As a number of hon. Members recognise. I am not in a position today to give the House details about those negotiations. We all agreed at the outset that it would be better to conduct the talks confidentially, as has been done in the past. When agreement has been reached I shall make an announcement to the House in the usual way. The question of the debate asked for by the hon. Member for Brent, South (Mr. Pavitt) is for the House and my right hon. Friend the Chancellor of the Duchy of Lancaster to decide.

I pay tribute at this point to my hon. Friend the Under-Secretary of State—who has borne the brunt of the negotiations for the Government—and to the representatives of the industry who are taking part in these negotiations for their helpfulness and courtesy in the conduct of what must be for them a particularly difficult exercise.

Negotiations with the industry, however, represent only part of the Government's policy on smoking. Freedom of choice for the individual is a reality only if each individual has as much knowledge as possible of all the relevant facts. Health education must be a key element in our policy. As I have said, thanks to the many reports and surveys and the work of health educators generally, smokers are now more aware that their habit is, in general terms, a danger to their health.

Not everyone has the full understanding of how extensive those dangers may be, or how widespread they are. For instance, while most people know about the danger of contracting lung cancer, and many are aware of the link between smoking and respiratory disease, few realise how much heart disease is due to cigarette smoking. Many women who use oral contraceptives do not realise that smoking increases the risk of thrombosis, and many mothers do not realise that smoking during pregnancy can have serious effects on the health of their babies. The right hon. Member for Lewisham, East quoted some figures. Many workers exposed to the risk of industrial diseases do not realise that smoking can greatly increase the risk of contracting those diseases. In all this health education has a key role to play.

We shall be reviewing future needs with the Health Education Council, and once the current negotiations are over we shall make our dispositions. We have recently indicated our continuing support for the work of ASH—Action on Smoking and Health—with a grant of £80,000 for 1980–81.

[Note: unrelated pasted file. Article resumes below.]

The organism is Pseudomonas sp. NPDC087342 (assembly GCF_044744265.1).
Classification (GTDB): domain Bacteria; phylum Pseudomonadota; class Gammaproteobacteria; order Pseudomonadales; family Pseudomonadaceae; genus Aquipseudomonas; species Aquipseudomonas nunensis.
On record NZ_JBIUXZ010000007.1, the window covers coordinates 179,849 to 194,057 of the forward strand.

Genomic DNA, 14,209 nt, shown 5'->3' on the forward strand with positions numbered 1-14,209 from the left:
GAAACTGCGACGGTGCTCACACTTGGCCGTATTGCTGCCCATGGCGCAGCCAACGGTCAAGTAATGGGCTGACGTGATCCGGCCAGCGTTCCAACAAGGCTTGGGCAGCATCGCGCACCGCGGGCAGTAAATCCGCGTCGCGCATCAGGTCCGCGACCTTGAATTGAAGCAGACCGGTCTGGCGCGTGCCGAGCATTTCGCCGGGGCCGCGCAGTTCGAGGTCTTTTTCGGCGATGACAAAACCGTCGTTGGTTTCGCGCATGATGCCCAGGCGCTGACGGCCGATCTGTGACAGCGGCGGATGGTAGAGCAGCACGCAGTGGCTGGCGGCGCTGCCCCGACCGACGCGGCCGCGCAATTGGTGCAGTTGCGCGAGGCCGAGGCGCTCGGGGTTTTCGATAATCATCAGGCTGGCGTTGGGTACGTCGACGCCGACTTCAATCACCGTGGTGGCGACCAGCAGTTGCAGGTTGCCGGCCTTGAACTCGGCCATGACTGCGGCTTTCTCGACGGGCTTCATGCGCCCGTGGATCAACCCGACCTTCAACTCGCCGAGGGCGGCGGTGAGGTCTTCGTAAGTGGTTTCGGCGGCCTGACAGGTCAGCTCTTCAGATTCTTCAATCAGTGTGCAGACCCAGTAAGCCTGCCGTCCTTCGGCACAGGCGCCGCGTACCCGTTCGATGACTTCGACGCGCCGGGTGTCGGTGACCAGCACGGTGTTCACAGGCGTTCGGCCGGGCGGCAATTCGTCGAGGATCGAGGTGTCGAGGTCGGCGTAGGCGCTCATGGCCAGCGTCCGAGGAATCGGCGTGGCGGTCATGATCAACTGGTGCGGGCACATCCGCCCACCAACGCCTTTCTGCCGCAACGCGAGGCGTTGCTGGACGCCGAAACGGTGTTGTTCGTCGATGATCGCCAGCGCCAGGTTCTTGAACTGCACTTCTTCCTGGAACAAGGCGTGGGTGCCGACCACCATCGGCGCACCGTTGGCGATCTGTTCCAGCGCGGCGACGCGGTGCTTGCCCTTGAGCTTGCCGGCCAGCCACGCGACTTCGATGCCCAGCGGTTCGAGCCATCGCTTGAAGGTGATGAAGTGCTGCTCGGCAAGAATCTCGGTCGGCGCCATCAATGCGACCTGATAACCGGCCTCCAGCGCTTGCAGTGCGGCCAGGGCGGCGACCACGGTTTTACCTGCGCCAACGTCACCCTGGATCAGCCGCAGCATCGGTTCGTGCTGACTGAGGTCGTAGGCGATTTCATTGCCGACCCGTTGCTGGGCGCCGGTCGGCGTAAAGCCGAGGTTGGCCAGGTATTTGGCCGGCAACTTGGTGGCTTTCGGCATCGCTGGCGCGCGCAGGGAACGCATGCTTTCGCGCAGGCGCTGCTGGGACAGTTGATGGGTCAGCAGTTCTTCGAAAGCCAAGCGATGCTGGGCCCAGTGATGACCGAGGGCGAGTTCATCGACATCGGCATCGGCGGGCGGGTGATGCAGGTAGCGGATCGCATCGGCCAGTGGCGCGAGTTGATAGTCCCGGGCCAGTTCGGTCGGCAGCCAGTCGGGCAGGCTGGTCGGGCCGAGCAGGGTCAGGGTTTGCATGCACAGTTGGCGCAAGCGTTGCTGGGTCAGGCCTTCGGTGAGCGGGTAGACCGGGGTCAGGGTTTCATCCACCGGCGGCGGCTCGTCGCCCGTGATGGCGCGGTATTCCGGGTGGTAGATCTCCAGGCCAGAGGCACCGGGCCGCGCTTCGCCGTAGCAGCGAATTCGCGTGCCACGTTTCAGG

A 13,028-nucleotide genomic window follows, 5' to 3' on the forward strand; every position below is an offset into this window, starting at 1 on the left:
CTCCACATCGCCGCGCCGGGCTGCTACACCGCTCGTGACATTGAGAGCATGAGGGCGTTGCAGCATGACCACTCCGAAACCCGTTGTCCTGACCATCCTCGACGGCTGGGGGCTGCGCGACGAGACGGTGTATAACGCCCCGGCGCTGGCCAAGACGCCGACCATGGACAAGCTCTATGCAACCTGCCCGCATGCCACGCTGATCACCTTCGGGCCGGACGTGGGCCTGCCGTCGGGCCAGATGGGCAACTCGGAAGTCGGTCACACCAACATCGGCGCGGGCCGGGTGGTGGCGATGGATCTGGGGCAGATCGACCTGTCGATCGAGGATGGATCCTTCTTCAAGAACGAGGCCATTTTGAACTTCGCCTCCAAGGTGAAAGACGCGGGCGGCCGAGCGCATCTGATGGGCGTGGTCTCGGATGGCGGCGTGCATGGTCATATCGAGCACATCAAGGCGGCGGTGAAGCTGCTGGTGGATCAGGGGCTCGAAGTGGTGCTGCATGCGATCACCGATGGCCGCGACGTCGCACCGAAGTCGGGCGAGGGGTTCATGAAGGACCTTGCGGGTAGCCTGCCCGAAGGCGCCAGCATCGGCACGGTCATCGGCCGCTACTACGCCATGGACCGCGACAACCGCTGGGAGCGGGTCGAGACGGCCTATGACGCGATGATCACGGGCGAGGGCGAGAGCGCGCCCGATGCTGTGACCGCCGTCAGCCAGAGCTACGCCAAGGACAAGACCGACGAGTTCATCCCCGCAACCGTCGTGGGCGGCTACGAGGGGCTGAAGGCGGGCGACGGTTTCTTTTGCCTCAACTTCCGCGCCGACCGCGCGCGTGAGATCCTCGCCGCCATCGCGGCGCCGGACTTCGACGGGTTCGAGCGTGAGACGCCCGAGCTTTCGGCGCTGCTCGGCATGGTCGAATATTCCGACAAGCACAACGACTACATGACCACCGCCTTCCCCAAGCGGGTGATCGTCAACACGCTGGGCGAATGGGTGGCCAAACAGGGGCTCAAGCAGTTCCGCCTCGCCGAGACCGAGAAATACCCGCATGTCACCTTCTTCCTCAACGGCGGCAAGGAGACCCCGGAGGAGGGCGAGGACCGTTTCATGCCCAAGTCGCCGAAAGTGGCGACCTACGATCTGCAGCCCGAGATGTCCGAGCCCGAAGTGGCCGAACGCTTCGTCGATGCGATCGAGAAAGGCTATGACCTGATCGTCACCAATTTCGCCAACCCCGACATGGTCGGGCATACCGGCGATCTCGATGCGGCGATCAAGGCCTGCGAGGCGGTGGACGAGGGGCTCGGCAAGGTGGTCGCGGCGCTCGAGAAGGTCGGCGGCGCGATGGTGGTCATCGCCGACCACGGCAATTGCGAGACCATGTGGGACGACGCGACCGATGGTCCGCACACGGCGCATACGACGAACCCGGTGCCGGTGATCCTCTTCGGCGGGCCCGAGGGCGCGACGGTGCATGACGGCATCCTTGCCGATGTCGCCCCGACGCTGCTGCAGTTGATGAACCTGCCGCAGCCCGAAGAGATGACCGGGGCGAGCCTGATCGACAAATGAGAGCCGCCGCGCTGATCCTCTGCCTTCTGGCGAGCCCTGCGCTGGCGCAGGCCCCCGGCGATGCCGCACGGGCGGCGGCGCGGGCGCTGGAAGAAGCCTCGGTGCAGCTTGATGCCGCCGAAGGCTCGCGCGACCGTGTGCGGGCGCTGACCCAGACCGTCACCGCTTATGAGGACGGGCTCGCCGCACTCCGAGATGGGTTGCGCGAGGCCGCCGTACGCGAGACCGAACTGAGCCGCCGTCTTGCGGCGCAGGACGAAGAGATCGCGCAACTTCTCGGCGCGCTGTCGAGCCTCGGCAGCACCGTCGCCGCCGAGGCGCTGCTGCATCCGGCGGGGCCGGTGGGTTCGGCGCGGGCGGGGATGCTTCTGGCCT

Above all, it is to the health professions themselves that we must primarily look. It is in the direct face-to-face contact between doctor and patient, as an increasing number of hon. Members have found in their contacts with the excellent Dr. Gage, that real health education can be at its most effective. Doctors can warn the smoker or potential smoker of the risks that he or she may face.

My hon. Friend's motion makes particular reference to the need to reduce the promotion of cigarettes to the young. It is a frightening fact that over one-third of boys and nearly as many girls will have adopted the habit of smoking by the age of 15, and the studies indicate that about 80 per cent. of these children and young people will persist in the habit when they grow up. To dissuade youngsters from ever starting smoking is an objective that must have overwhelming support in the House. Advertising is obviously the subject of negotiations with the industry to which I have referred, and while I have taken careful note of the points made in the debate, I cannot say more at this stage.

I question the proposition put forward by my hon. Friend the Member for Fulham, who said that all countries in which advertising had stopped had noticed a rise in consumption. I urge him to study the statistics for Norway, which banned advertising in 1975. Consumption there has fallen by 5 per cent.

The Metra report has been mentioned in the debate. Its authors studied the relationship between short-term fluctuations—some of them substantial—in the industry's expenditure on advertising over a period of 20 years and total consumption of cigarettes. They found no correlation. What they did not, and could not, study was the effect that a substantial and sustained change in the scale or the nature of advertising and other forms of promotion might have on the number of young people starting to smoke. We may in time learn something from the experience of other countries—though we must be cautious about the findings.